TekSavvy has been very public about its stance against usage-based billing (UBB), opposing the CRTC's decision to enforce data caps on wholesale operators that would be similar to incumbents. Former CEO Rocky Gaudrault argued, in 2011, that the larger bandwidth allotments of wholesale operators is one of those operators' more distinguishable factors, stating, "The answer to future growth is not to stifle it by imposing punitive pricing but to encourage it, accommodate it, and make more money on greater volume consumed at lower prices with more efficient infrastructure." [8] TekSavvy devotes most of its news page to addressing its concerns about UBB.[9]

Policy on disclosure of subscriber personal information[edit]

TekSavvy has a policy to "not provide personal information to a 3rd party when copyright infringement is alleged unless ordered to do so by a court... [and] do its best to ensure that its customers receive notice when disclosure of their personal information is sought in such cases."[10]

Voltage Pictures v. Does[edit]

In November 2012 American film production company Voltage Pictures LLC sought disclosure of personal information belonging to approximately 2000 TekSavvy subscribers based on data collected by the Canadian anti-piracy company Canipre between September 1, 2012 to October 31, 2012.[11]

On November 14, 2012 Voltage filed a Statement of Claim in Federal Court, initiating action against TekSavvy (court file T-2058-12, Voltage Pictures LLC v. John Doe and Jane Doe)[12] seeking a court order for the release of subscribers personal information, including telephone numbers and email addresses,[13] associated with about 2000 IP addresses allegedly involved in copyright infringement.

On February 21, 2014 the Federal Court released its decision compelling TekSavvy to identify the consumers identified by Voltage as alleged downloaders while also implementing several constraints on Voltage. The court ruled that the demand letters sent by Voltage to the specified consumers be approved by a judge to ensure "there is no inappropriate language" and that "any correspondence... shall clearly state in bold type that no court has yet made a determination that such subscriber has infringed or is liable in any way for payment of damages", and that Voltage must pay TekSavvy's legal costs and any costs associated with identifying the consumers.[14] The Federal Court ruling further limited the information Voltage could request from TekSavvy, only permitting them to access the names and addresses of the subscribers in question.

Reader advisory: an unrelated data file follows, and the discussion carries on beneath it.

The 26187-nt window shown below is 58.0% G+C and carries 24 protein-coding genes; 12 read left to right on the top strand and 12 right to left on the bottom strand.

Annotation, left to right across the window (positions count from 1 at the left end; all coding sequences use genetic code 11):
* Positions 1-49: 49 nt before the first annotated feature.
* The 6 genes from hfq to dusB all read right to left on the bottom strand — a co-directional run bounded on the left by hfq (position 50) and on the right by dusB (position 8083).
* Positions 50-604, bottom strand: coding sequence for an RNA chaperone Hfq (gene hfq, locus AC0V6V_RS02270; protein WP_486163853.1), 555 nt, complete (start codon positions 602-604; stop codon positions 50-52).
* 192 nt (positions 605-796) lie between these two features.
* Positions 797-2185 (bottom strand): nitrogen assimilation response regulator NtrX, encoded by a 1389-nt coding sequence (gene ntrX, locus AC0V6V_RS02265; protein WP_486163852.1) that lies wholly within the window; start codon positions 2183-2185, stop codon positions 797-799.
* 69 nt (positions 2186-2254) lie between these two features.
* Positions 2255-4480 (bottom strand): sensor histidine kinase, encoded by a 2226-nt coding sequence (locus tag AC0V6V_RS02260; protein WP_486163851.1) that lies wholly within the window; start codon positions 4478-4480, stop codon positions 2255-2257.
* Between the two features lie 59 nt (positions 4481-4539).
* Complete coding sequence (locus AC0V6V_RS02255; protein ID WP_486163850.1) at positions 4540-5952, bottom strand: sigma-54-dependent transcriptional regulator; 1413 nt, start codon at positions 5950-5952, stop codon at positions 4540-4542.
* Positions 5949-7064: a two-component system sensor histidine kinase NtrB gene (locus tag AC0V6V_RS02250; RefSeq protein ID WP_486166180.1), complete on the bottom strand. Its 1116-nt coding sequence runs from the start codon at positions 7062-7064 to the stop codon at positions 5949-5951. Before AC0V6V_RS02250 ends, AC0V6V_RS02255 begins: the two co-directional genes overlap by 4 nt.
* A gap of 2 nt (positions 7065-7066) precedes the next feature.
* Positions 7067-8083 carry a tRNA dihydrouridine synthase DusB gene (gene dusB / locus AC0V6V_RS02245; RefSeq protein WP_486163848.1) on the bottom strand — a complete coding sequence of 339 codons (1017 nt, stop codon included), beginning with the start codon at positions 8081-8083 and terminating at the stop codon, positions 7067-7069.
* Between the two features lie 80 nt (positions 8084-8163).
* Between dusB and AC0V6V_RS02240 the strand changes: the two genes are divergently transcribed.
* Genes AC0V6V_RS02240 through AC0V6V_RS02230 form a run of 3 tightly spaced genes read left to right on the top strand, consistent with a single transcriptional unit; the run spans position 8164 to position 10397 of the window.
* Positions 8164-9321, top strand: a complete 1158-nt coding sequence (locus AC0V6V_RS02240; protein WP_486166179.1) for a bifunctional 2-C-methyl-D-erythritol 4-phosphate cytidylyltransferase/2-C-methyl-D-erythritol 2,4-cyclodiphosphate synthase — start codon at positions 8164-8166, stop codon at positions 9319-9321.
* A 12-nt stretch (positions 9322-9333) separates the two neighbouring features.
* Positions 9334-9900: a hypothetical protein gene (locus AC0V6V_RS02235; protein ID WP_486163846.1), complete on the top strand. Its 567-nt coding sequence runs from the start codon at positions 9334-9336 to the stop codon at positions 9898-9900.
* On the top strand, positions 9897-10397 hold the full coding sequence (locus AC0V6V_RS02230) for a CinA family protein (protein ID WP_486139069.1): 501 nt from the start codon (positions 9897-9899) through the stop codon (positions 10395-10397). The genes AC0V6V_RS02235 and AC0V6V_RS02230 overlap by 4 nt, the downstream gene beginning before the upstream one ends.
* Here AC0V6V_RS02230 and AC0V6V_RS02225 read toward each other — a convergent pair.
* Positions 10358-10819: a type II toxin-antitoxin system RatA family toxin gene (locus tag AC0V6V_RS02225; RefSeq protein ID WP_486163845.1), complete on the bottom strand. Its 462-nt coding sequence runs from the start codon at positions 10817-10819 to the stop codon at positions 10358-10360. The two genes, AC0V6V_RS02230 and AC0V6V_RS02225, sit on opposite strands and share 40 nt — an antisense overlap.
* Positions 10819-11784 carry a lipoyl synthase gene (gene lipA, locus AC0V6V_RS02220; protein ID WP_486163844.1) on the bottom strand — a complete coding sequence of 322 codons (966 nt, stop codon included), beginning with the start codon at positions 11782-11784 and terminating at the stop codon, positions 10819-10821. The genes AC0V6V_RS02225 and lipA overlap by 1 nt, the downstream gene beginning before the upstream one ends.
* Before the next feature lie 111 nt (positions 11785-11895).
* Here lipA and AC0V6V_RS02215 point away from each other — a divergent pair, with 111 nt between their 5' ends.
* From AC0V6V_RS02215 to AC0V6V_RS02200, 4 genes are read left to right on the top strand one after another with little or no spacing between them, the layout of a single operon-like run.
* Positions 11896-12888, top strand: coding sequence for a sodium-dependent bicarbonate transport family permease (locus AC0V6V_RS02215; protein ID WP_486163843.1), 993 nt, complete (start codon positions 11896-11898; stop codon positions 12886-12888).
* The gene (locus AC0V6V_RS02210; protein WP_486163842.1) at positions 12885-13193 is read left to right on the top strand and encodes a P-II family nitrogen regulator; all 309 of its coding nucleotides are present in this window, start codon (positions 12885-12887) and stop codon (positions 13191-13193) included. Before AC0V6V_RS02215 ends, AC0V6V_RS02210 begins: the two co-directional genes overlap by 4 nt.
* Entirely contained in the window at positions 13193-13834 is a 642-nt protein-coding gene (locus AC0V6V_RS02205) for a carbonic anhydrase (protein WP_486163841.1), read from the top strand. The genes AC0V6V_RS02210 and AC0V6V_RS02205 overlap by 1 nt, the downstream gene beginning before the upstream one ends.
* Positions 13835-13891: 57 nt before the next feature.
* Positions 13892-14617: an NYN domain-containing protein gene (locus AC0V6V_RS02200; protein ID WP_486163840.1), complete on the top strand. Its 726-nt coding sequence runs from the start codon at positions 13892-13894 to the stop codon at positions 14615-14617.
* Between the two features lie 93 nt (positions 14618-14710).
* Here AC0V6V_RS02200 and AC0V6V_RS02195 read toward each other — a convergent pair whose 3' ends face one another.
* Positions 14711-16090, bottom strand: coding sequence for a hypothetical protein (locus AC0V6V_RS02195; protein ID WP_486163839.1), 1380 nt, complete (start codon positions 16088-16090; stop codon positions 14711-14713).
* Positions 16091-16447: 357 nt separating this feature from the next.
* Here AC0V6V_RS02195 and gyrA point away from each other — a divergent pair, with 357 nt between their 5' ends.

TekSavvy stated in a 21 February 2014 press release that they were satisfied with the framework implemented by the Federal Court for the case, claiming that it will protect consumers by discouraging future copyright trolling, but will only provide the information when Voltage meets all conditions of the court's orders and the affected customers have been notified.[13]

See also[edit]

References[edit]

  1. ^ "TekSavvy: About". Retrieved October 27, 2011. 
  2. ^ Rogers Communications (2011). "Profit 200". Retrieved 2 December 2011. 
  3. ^ DSL reports (2011). "Charts - The Good, The Bad and The Ugly - Issue #613". Retrieved 2 December 2011. 
  4. ^ "Branham 300 Top 20 Movers & Shakers". Branham Group Inc. Retrieved June 22, 2012. 
  5. ^ http://www.dslreports.com/forum/r28199868-Cable-Cable-unlimited-2-8am-and-upload-on-ATPIA-
  6. ^ TekSavvy (2011). "Please select your region". Retrieved 2 December 2011. 
  7. ^ "Residential Internet". TekSavvy. Retrieved 2012-03-31. 
  8. ^ Gaudrault, Rocky (February 7, 2011). "Internet usage debate, Part 1: The real myths". Financial Post. Retrieved October 27, 2011. 
  9. ^ TekSavvy News
  10. ^ TekSavvy: Copyright FAQ. Retrieved July 2, 2013.
  11. ^ Voltage Pictures LLC Statement of Claim. Retrieved July 2, 2013.
  12. ^ Court docket. Retrieved July 02, 2013
  13. ^ a b "Ruling in Filesharing Suit Imposes new Safeguards for Canadians". TekSavvy in the News. TekSavvy Solutions Inc. 21 February 2014. Retrieved 21 February 2014. 
  14. ^ The Canadian Press (21 February 2014). "TekSavvy ordered to ID alleged movie downloaders". CBC News. Retrieved 21 February 2014. 

External links[edit]